At that point Cam quickly and apprehensively climbed into my lap. As I, with little or no help from the screener, tried to coax Cam into the room more and more tears came. By the time I had dragged Cam the 15 feet to the doorway she was hysterical and begging to go home. She was scared. The screener’s response was to ask me if she was an only child and if she was in school. Yes and no. Her advice: there are parenting books on separation anxiety. And her parting wisdom: this doesn’t happen often. She also encouraged us to hire a babysitter to help her feel more comfortable being left with other people.

I’m entering rant mode here, be forewarned. My kid is three and half years old. She is just like me in that in order to quell her anxiety she needs a good sense of what is going to happen, what is expected from her, and a level of comfort in an environment before she will open up. Once she has those things, boy does she open up. You have to ask her to stop talking she opens up so much. Sometimes you have to remind her we aren’t at home and she can’t help herself to things without permission. I couldn’t provide her with any of that information prior to going to the screening. And the screener wasn’t willing to provide her with the time, energy, or information once we were there. Holy shit she was terrible. I’m amazed this woman has been working with kids for two decades. You wouldn’t know it.

I am well aware there are kids who are comfortable leaving their parents side and comfortable in new situations. However, being an only child and being home with me is not an indicator of either of those things, just like being in daycare and being one of several siblings is not an indicator of those things. Neither are they a cause of this apprehension. Over my years working with kids I have seen confident kids and shy kids come from homes with lots of siblings and homes with no siblings. I have seen kids who have spent their lives in daycare and at home and are both outgoing and shy. I would have been nervous in that situation and if that’s the case, how could I possibly expect my three and half year old, whose understanding of the world is so limited and whose experience is so brief and small, to be fine with it? With Cam this is a case of nature and nurture. That was me as a child and I was in daycare from a year old, certainly before I have any memory of being home.

As for the babysitter suggestion. I can’t even begin to express how inappropriate that was. For starters I don’t think leaving a very young child with some one you don’t know is the best option. Sure people do get babysitters. As a parent you need to get out and go away. But they have met and interviewed these people. Especially when their children are small. Fortunately for us we have family. Lots of family. Very close. They are the better, safer, and more appropriate option for our young child. Another point to consider here is the cost of hiring a babysitter. It so happens that if we had to pay to go out for an evening or a trip to Home Depot that wouldn’t go out. Our family is happy to watch Cam for free. I would also note that if we were to leave Cam with a babysitter it would be someone she had met on multiple occasions with us present. Some one we had vetted and were comfortable with, etc, etc. It would not be anything like the situation that happened in the screener’s office. In fact that kind of response (or lack thereof) would be grounds for immediate firing from a babysitting gig. And since this is to “help” Cam feel more comfortable with situations like we were in (where her parents leave her alone with someone she doesn’t know to do something she has no idea about) then we would need to hire a complete stranger and then leave her with them. So, that’s not a working model.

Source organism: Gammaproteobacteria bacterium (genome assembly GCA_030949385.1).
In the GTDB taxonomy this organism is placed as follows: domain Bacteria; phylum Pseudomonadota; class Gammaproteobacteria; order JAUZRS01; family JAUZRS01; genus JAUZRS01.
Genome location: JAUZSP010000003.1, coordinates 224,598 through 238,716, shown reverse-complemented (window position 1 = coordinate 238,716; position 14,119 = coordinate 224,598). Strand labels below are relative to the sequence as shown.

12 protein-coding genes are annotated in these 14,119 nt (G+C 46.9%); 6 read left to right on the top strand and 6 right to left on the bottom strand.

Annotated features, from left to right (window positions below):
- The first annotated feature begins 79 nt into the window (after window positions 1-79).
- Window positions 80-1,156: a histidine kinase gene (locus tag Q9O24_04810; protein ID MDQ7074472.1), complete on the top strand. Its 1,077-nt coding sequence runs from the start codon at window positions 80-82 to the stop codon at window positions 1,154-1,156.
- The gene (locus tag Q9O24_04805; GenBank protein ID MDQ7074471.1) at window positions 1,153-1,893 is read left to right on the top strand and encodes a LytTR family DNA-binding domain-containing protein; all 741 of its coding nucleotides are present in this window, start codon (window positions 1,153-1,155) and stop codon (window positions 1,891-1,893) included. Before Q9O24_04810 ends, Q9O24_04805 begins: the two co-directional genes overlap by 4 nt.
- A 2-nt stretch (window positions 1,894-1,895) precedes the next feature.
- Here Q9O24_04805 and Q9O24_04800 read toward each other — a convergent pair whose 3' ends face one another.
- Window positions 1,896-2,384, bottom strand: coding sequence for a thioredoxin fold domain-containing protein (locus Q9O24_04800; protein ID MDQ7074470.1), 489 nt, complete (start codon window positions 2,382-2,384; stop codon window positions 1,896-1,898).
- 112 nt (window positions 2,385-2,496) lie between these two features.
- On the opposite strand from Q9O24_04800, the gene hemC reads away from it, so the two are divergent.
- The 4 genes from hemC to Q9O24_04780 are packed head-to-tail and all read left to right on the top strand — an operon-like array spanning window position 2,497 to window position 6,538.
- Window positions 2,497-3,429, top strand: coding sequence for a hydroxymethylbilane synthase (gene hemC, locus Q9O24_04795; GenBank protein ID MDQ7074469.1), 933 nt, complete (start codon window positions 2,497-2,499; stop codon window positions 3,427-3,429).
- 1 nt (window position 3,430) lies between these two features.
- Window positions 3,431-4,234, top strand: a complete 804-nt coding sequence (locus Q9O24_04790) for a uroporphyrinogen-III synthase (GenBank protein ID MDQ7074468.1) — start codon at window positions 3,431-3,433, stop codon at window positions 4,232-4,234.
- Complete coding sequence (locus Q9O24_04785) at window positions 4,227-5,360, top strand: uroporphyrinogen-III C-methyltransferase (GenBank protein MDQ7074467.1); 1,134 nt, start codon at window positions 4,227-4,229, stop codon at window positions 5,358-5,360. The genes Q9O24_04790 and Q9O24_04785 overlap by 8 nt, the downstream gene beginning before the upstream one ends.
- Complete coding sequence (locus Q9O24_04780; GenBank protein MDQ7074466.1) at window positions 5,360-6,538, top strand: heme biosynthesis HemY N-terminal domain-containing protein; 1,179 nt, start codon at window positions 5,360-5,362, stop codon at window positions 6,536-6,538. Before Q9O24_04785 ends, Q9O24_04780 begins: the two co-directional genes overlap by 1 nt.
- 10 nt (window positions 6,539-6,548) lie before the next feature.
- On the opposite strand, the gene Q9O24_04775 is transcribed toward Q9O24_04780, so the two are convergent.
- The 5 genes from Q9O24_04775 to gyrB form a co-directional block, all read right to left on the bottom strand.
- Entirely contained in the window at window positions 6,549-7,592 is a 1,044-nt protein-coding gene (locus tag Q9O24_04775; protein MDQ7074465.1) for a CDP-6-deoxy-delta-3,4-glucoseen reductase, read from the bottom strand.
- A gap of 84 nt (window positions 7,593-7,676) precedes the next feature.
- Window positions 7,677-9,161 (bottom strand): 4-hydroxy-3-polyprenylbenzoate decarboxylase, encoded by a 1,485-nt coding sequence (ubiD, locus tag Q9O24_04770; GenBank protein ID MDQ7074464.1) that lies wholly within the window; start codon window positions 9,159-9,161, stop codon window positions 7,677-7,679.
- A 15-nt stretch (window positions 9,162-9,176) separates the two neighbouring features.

Again, my kid is three and a half. If she was willing to walk off with a stranger with not even a glance over her shoulder at me, I would be horrified and terrified. There may be kids who are capable of that at three and a half, but it would be concerning. It would certainly raise red flags about safety and maybe attachment. This is NOT a case of separation anxiety. This isn’t me leaving her at school and she’s afraid I won’t come back, that I’m abandoning her. It’s a case of she doesn’t know who the f *ck you are and what you’re going to do to her behind that closed door and wants a reassuring presence there. From an evolutionary perspective, this is smart. She’s totally dependent on me, particularly for protection, and being worried would help keep her out of dangerous situations and help her survive. Not to mention she will let me leave her places and with other people. She will also let me walk out of line of sight in the store without worrying. An occasional, “Mama?” answered with a “Here” is all the reassurance she needs in that situation.